Tag Archives: reflection

Missing autopilot

At our wedding I walked down the aisle with Michael’s pre-recorded voice singing the then-popular song by Thirty Merc entitled ‘homesick’. The chorus is:

I would give all my time

just to spend my nights with you

I will lay down my fears

just to spend my years with you

‘cause when I’m standing at your door

I don’t feel homesick anymore

In the ceremony handout we explained that:

This song means a lot to us both– with our hearts firmly divided between two continents, we no longer have a set ‘home’ except the one we have found in each other and our God.

Cheese, I know. But give us a break, we were star-crossed lovers and a little obsessed with each other at the time.

When I wrote those words in our handout, they conjured up romantic notions of unfaltering love, of fearless faith, and the aroma of adventure in Africa.

As I read those words right now my heart hurts a little. As if it is sick.

Homesick.

I love Uganda. At times I really love life here. At times I find it exhausting. Most of the time I feel fulfilled living here. Sometimes I don’t. I feel privileged to get to do what I do. Sometimes I feel like my calling is more a burden than a blessing. That’s life, really. Contradictions.

But at this moment, I miss having a physical place where I good-and-truly belong, where I’m not so obviously ‘from out’ as Ugandans say. We are going back to Australia for a visit at the end of this year, and despite my nervousness about returning home, I’m ready for a trip to Oz.

I have never felt homesick before. Honestly, never. It’s a foreign feeling for me, probably because I’ve never left my own country and culture for more than 6 months. In Kamwenge, I am quickly approaching 2 years.  While it’s a good place to live, it may almost be the polar opposite of Adelaide (except that everyone knows each other and/or is distantly related here too!). What I see, hear, feel, touch, taste and experience every day is worlds apart from the first 25 years of my life.

From day to day, I don’t see the vast differences so much.  I notice it more though, when visitors come from Australia. A friend visited us a few months ago and I took him into Kamwenge town. We walked down the street, greeted a few people, bought some meat from the butcher, and came home. I didn’t think anything of it, but when we arrived back to our house his comment was something along the lines of ‘wow, this place is really different…’. It made me realize that I don’t notice the landscape much anymore – the fact that everyone is a different colour to me, that women are carrying baskets and firewood on their head, that people speak in another language, that my local ‘butcher’ is an old man in a little ramshackle shed hacking up a cow caucus on a dirty wooden bench with a machete.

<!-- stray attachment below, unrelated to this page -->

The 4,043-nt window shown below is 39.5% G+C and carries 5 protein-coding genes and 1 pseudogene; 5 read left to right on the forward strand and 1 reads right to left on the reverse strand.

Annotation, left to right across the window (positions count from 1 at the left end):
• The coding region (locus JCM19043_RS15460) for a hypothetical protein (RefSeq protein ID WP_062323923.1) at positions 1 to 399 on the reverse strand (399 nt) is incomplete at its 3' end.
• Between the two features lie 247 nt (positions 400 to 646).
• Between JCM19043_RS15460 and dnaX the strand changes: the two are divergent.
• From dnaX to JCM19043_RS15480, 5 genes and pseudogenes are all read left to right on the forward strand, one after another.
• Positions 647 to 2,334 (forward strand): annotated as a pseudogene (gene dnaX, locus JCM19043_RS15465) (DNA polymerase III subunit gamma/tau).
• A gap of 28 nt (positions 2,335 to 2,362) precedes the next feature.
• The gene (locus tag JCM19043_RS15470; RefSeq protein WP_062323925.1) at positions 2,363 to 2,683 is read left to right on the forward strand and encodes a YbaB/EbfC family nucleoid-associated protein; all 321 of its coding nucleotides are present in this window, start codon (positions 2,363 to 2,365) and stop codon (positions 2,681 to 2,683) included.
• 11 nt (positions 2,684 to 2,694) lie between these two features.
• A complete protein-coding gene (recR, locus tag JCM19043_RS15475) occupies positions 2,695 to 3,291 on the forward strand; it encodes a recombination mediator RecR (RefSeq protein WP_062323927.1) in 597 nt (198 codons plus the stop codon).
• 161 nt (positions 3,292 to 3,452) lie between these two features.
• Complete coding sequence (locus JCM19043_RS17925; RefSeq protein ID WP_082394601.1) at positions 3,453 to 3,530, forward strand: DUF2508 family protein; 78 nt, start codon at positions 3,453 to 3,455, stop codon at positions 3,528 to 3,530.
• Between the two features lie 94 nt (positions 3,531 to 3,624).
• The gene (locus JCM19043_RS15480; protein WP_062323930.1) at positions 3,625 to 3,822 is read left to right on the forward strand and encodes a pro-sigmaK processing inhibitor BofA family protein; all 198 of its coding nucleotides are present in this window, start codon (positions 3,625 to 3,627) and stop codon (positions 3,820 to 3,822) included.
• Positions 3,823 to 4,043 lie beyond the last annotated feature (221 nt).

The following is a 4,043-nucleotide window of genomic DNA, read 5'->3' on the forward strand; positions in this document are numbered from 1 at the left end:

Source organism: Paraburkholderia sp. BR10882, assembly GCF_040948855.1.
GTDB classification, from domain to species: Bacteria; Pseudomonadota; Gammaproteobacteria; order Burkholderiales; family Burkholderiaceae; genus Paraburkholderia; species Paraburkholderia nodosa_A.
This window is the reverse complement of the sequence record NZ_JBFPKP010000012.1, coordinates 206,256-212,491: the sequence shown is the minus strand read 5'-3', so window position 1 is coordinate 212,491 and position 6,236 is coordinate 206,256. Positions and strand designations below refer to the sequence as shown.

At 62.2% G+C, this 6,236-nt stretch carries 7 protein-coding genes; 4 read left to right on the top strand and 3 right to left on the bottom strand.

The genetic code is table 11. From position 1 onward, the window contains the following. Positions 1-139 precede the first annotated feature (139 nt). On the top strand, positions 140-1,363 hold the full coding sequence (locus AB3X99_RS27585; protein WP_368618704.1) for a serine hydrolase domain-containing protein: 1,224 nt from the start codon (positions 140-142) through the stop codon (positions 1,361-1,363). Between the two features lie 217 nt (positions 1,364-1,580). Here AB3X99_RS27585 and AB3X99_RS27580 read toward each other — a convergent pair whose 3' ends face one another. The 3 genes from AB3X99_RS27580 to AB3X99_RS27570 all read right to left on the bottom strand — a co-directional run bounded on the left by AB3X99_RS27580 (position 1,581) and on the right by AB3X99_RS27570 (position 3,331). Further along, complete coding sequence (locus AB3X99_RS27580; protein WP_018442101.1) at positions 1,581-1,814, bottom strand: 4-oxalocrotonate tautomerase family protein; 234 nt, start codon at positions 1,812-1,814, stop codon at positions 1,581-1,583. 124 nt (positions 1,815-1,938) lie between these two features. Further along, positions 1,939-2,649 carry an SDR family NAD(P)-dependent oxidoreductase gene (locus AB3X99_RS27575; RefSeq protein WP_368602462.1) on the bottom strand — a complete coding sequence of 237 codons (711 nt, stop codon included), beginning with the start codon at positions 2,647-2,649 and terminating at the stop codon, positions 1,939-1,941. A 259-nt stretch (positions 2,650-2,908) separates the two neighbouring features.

Being ‘used’ to a place, however, doesn’t mean I have forgotten the last 25 years of my life. It is amazing how much our culture and what is familiar and ‘normal’ is engrained in us.

Community values and norms, expected patterns of behaviour, social symbols and their associated meanings– never have I quite understood or appreciated these concepts as I do now. Each day, I  interpret all my interactions through another cultural lens to understand the meanings behind the simplest of exchanges. And my natural way of understanding the world is almost always the ‘different’ or ‘wrong’ way in Ugandan culture.  No matter how many times I experience some situations, each time I have to force myself to ignore the flashing red lights in my brain signalling actions as ‘bad’ – actions that are acceptable in a Ugandan context. Most of that interpretation I do silently, swiftly now …but it is still a tiring process.

Mostly, I miss the soothing familiarity of my own culture – and the deeply embedded understanding that comes when interacting with Australians. After almost total immersion in a different culture for 2 years, interacting with Australians gives me a peculiar sense of déjà vu – the ‘knowing’ that comes when you find yourself living out a scenario of a long-forgotten dream.

Or the feeling you get when you’re driving a familiar route home and you wonder how you arrived safely because you can’t remember much about the journey. You had switched to autopilot.

I miss being able to switch onto autopilot.

To laugh or not to laugh, that is the question

One of the greatest things about working in Kamwenge at Maranatha Health is the amount of amusing/humorous things that happen on a daily basis.

And I mean laugh out loud kind of funny, not a half-baked smile and a quaint story to relay later.